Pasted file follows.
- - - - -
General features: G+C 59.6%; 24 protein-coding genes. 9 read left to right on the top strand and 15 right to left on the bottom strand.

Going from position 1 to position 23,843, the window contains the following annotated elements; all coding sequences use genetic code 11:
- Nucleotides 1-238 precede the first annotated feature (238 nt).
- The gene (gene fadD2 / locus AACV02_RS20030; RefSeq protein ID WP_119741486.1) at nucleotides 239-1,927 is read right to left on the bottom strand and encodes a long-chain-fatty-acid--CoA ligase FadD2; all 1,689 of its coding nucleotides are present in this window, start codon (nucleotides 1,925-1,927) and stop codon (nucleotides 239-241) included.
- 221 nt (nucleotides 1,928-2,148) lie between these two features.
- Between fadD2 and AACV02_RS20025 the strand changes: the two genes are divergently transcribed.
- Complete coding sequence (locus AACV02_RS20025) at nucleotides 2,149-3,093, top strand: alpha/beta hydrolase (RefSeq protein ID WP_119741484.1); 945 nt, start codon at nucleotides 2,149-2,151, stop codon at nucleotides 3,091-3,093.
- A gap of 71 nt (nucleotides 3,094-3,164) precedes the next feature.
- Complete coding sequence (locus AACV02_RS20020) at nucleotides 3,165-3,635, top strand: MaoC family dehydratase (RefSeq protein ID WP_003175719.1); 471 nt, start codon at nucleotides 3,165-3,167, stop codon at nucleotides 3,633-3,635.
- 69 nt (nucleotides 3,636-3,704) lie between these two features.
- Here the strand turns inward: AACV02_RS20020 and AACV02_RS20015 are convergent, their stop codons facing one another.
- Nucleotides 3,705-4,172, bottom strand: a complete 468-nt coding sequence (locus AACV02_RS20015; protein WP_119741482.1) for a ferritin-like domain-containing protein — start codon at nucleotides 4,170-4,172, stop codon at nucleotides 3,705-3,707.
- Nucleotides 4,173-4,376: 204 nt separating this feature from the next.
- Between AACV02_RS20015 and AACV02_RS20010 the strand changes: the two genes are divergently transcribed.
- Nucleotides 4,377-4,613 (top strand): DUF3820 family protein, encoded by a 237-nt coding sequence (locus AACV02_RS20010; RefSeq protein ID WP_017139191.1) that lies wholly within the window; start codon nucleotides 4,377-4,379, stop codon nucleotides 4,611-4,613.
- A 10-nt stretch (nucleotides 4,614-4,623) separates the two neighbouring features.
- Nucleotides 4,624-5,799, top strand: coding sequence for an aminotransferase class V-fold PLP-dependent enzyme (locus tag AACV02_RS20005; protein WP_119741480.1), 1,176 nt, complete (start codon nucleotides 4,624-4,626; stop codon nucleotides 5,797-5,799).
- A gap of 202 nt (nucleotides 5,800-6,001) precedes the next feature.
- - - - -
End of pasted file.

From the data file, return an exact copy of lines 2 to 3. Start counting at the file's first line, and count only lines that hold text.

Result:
Going from position 1 to position 23,843, the window contains the following annotated elements; all coding sequences use genetic code 11:
- Nucleotides 1-238 precede the first annotated feature (238 nt).